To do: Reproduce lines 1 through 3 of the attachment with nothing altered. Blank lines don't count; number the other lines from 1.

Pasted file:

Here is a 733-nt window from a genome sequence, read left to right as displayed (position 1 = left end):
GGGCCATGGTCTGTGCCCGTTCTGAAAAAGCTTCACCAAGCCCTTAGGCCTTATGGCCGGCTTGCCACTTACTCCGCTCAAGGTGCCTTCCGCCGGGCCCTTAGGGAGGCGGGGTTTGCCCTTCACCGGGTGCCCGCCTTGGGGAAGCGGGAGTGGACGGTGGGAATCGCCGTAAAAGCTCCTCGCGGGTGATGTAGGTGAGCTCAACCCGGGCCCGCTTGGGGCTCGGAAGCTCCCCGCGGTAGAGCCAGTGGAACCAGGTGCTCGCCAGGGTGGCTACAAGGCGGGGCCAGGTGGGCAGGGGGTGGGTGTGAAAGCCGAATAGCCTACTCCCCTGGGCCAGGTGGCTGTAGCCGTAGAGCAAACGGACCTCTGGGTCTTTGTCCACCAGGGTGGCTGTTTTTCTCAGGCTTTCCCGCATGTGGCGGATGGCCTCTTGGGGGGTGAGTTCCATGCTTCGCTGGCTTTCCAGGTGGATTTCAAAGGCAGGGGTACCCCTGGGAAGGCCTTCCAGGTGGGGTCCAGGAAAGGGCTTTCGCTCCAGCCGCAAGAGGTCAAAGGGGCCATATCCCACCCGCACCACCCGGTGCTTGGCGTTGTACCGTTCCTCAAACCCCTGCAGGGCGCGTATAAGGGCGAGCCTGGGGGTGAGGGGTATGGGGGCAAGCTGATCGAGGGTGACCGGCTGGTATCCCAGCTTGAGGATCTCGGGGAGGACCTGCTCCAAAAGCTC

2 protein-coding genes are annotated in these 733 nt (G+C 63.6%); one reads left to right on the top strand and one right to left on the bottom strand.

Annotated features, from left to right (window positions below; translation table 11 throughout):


Here is a 733-nt window from a genome sequence, read left to right as displayed (position 1 = left end):
GGGCCATGGTCTGTGCCCGTTCTGAAAAAGCTTCACCAAGCCCTTAGGCCTTATGGCCGGCTTGCCACTTACTCCGCTCAAGGTGCCTTCCGCCGGGCCCTTAGGGAGGCGGGGTTTGCCCTTCACCGGGTGCCCGCCTTGGGGAAGCGGGAGTGGACGGTGGGAATCGCCGTAAAAGCTCCTCGCGGGTGATGTAGGTGAGCTCAACCCGGGCCCGCTTGGGGCTCGGAAGCTCCCCGCGGTAGAGCCAGTGGAACCAGGTGCTCGCCAGGGTGGCTACAAGGCGGGGCCAGGTGGGCAGGGGGTGGGTGTGAAAGCCGAATAGCCTACTCCCCTGGGCCAGGTGGCTGTAGCCGTAGAGCAAACGGACCTCTGGGTCTTTGTCCACCAGGGTGGCTGTTTTTCTCAGGCTTTCCCGCATGTGGCGGATGGCCTCTTGGGGGGTGAGTTCCATGCTTCGCTGGCTTTCCAGGTGGATTTCAAAGGCAGGGGTACCCCTGGGAAGGCCTTCCAGGTGGGGTCCAGGAAAGGGCTTTCGCTCCAGCCGCAAGAGGTCAAAGGGGCCATATCCCACCCGCACCACCCGGTGCTTGGCGTTGTACCGTTCCTCAAACCCCTGCAGGGCGCGTATAAGGGCGAGCCTGGGGGTGAGGGGTATGGGGGCAAGCTGATCGAGGGTGACCGGCTGGTATCCCAGCTTGAGGATCTCGGGGAGGACCTGCTCCAAAAGCTC

2 protein-coding genes are annotated in these 733 nt (G+C 63.6%); one reads left to right on the top strand and one right to left on the bottom strand.